In the 16th century, the Reformation swept through Europe, the Protestant teachings of John Calvin, finding an enthusiastic audience in regions across Western Europe. The Wars of Religion (1562-98) broke out between the Huguenots (French Protestants who received help from the English), the Catholic League (led by the house of Guise), and the Catholic monarchy. Colmar adopted the Protestant faith in 1575, and in 1598, King Henri IV issued the controversial Edict of Nantes to guarantee the Huguenots many civil and political rights. However, ultra-Catholic Paris refused to allow the new Protestant king entry to the city, and a siege of the capital continued for almost five years. Only when Henri IV embraced Catholicism at the cathedral in St-Denis did Paris submit to him.
The events of the 17 and 18th centuries were no less tumultuous. At the tender age of five, the Roi Soleil (Sun King) ascended the throne as Louis XIV. After the Thirty Years’ War (1618-48), Louis created the first centralized state – Colmar was ceded to French control by the 1679 Treaties of Nijmegen.
Colmar remained part of the French state until the 19th century. Following the French Revolution and the subsequent rise to power of Napoleon Bonaparte, France eventually came under the control of Napoleon’s nephew in 1851. He proclaimed himself Emperor Napoleon III of the Second Empire and involved France in several ruinous wars, the most devastating being the Franco-Prussian War (1870-71). Prussia took the Emperor prisoner – upon hearing the news, defiant and starving Parisian masses took to the streets demanding a republic.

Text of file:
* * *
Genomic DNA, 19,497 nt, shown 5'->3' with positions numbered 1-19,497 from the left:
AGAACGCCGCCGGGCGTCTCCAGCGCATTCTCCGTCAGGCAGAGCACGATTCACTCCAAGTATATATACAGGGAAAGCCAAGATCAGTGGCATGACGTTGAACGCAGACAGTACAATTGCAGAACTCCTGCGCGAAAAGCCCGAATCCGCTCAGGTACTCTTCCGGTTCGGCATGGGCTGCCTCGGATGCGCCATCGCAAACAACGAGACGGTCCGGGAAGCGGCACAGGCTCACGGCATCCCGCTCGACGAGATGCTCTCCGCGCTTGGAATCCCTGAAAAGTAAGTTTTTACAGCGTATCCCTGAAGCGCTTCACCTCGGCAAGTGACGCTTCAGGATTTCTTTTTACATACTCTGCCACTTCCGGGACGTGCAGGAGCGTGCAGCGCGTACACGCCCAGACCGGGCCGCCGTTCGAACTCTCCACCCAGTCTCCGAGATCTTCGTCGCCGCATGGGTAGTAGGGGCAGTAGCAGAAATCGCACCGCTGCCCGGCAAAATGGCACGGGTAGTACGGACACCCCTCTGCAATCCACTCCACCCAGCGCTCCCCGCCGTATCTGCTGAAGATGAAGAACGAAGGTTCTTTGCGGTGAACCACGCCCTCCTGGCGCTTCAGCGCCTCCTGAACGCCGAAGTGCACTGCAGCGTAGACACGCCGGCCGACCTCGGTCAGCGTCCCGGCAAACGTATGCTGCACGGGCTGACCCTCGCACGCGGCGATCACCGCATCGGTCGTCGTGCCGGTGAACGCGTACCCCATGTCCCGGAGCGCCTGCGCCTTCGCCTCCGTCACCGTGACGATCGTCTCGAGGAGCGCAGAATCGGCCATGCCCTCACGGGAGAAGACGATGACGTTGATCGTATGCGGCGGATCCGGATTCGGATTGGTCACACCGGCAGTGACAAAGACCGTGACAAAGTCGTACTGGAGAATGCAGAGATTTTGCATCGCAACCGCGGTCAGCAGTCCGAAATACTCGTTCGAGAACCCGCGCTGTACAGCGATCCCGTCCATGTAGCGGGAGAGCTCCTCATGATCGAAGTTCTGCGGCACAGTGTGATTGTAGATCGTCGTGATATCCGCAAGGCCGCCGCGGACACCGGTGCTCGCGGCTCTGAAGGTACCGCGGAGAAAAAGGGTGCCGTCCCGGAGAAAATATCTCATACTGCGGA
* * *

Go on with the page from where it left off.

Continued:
Unfortunately, there was nothing beautiful about the start of the Third Republic. Born as a provisional government of national defense in September 1870, it was quickly besieged by the Prussians, who laid siege to Paris and demanded National Assembly elections be held. The first move made by the resultant monarchist-controlled assembly was to ratify the Treaty of Frankfurt (1871), the harsh terms of which – a 5-billion franc war indemnity and surrender of the provinces of Alsace and Lorraine – promoted immediate revolt. Colmar was now a province of Germany. Yet despite the difficult start, the Third Republic ushered in the glittering belle epoque (beautiful age), with art-nouveau architecture and advances in science and engineering.